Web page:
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SERMON: Suing Your Parents

April 23, 2014

It took place in a courtroom in New Jersey on Tuesday, March 4 of this year and it immediately became a topic of discussion on the Internet when Rachel Canning, of Lincoln Park, New Jersey, filed a lawsuit against her parents. As one writer described the story:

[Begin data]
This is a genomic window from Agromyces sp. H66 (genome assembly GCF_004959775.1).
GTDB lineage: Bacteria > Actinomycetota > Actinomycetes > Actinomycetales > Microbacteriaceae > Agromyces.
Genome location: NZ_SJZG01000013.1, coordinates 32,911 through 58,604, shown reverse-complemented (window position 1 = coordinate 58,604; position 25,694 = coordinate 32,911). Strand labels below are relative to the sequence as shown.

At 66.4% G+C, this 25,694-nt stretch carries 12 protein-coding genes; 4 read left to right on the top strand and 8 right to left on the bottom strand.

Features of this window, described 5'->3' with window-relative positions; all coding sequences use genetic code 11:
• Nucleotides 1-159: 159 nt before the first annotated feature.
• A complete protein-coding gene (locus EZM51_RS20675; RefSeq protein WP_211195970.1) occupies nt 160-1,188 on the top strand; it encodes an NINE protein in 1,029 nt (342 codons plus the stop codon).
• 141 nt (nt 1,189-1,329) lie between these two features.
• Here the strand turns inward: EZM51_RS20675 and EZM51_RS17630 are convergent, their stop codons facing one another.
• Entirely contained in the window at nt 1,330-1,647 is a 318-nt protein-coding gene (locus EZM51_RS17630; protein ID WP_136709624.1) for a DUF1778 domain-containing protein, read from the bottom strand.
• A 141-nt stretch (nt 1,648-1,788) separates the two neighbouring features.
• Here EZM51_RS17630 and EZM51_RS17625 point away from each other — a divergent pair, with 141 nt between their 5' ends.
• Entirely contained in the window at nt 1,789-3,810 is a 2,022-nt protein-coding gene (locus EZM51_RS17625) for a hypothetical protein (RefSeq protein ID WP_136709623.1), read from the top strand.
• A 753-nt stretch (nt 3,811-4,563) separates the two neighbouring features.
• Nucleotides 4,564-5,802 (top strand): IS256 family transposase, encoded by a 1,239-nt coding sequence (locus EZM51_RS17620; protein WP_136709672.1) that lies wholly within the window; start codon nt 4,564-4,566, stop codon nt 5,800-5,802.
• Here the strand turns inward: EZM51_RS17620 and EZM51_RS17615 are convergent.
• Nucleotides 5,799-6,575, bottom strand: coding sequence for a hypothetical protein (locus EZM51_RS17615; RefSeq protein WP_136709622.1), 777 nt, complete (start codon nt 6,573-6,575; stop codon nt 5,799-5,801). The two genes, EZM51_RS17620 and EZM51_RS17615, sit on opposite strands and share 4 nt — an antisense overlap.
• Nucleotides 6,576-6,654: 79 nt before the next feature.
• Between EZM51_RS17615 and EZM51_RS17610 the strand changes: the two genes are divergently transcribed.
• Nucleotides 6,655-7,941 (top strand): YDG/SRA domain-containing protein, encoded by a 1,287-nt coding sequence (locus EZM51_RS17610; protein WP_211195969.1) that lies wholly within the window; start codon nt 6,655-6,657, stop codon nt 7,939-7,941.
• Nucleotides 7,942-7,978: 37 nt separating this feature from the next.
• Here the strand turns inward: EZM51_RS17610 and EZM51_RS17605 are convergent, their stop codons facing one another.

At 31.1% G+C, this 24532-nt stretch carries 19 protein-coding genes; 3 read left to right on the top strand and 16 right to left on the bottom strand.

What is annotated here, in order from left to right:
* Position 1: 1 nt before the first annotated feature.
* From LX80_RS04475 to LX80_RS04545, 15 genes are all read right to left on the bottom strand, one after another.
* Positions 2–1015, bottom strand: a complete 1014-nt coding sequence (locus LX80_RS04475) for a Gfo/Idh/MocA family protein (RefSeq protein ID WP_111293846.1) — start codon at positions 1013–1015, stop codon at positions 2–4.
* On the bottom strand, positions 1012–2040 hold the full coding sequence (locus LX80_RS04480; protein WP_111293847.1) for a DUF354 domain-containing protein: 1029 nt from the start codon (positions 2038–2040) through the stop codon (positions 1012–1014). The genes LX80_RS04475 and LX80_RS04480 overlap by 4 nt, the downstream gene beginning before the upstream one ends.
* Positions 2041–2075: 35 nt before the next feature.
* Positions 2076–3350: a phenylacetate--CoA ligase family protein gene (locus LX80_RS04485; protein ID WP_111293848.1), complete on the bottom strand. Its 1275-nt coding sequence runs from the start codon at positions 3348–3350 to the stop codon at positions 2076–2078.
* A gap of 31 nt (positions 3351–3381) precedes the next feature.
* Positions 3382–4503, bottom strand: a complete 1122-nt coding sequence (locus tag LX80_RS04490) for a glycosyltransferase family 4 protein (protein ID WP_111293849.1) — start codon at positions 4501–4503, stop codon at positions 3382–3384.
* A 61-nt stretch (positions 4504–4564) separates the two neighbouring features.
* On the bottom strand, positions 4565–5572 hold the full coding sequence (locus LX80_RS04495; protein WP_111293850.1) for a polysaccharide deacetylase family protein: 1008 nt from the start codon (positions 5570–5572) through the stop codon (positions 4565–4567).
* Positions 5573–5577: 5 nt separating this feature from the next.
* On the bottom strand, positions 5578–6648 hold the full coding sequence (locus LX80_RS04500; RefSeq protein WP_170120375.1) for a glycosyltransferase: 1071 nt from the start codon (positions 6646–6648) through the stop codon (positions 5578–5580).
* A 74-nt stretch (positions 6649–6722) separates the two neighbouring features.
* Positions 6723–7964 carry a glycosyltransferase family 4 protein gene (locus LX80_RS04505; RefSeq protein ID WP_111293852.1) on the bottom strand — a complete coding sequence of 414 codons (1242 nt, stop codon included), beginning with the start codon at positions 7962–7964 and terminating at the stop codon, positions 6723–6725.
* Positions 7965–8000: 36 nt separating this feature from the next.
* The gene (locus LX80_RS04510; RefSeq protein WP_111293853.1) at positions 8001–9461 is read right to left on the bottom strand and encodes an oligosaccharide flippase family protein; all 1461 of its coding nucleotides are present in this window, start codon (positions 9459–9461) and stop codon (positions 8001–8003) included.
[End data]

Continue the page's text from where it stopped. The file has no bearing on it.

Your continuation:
Rachel Canning is an 18-year-old who is suing her parents. She brought a lawsuit to force her parents to pay for her private school education and her personal expenses. It seems that while living at home her parents set rules she was expected to follow. She had to abide by a curfew, commit to doing assigned chores performed by her siblings, and be respectful to her elders. She chose instead to leave home and live with the family of a friend – a home in which she was free to get drunk and to party as she pleased. It seems she valued independence above all. But unfortunately she wasn’t independent enough to be able to support herself – and so she demanded that the parents who had previously bought her a car, paid for her tuition, and set aside money for her college education be legally required to continue to take care of her in the style to which she had become accustomed. The contract she assumed guided their relationship was “You owe me everything – I owe you nothing” – because after all that’s the way I and so many members of my generation define your job as parent. In a Morristown court, after Rachel filed for an emergency order to get $600 a week from her parents, Judge Peter Bogaard blasted the young woman, referring to an obscene voicemail she left for her mother. “Have you ever seen a young adult show such gross disrespect to a parent in a voicemail?” he asked. “The child thumbs her nose at her parents, leaves the house and turns around asking, ‘Now you have to pay me money every week.’ ” READ MORE

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